How can IDP software simultaneously push through both the complexity barrier and expand to more complex documents? Machine Learning, that’s how. Now, I won’t ever make the claim that machine learning is a magical silver bullet, but when it comes to the chore of crunching large amounts of data to identify patterns and optimal solutions, few tools are better and the results can seem like magic. When applied to intelligent document processing, machine learning can take a large body of sample data and develop inferences on how to reliably automate tasks that would take an army of talented IDP specialists to even hope to duplicate.
The result is that staff no longer have to spend days, weeks, and months, reviewing documents to identify the most common locations of needed data or develop complex algorithms to reliably pull data from highly variable documents. Armed with what is called “ground truth data” (basically the answer key), machines see even the slightest changes in data and can produce endless schemes to address even the most complex document classification and data extraction problems.
Take, for instance, a health remittance. If companies think automating invoices is difficult, these documents are an order of magnitude more difficult. With complex, multi-dimensional tabular data that varies across each insurer in addition to the other highly variable data, getting data reliably out of health remittances represents a task as daunting as climbing Mount Everest without the aid of oxygen.
But with machine learning, the task moves from a complex configuration project to a sample data curation project. An organization with a sizable representative training data set can reduce effort measured in man-years to a few weeks. And by applying additional grammatical information to the training set, machines can even work with documents like contracts or correspondence; documents that require a higher level of interpretation in order to reliably find and present needed data.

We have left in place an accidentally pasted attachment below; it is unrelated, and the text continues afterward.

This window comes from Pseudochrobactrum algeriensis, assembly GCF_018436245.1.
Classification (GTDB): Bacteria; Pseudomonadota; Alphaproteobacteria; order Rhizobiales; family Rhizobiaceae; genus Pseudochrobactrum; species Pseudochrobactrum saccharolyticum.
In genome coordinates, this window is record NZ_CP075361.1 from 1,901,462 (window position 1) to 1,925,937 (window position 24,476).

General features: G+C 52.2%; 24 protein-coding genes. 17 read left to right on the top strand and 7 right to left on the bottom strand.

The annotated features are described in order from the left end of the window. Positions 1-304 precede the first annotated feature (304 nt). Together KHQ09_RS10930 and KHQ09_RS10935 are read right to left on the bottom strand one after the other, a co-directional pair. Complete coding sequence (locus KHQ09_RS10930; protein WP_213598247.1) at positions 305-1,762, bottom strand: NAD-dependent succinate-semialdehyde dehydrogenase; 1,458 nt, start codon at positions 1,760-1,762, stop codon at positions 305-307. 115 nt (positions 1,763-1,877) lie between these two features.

Yet it is exactly this transition from a complex configuration problem to one of sample data curation that stands to jeopardize the progression of IDP to all reaches of the organization. Part of the issue is that organizations aren’t prepared to supply needed data. Regardless of claims by vendors that solutions only require a few training examples, the reality is that in order to produce high performance (measured in both quantity and quality of data), organizations need thousands of samples and they need them to be statistically representative. If you don’t know what that means, well…
The upshot is pretty clear – organizations stand to gain access to more document-based information than ever before, at costs that easily justify using IDP software in any document-oriented process. But they need to start addressing the need for data now.
If you’re interested in how Parascript can help your organization apply ML-based document automation to any business process, give us a shout.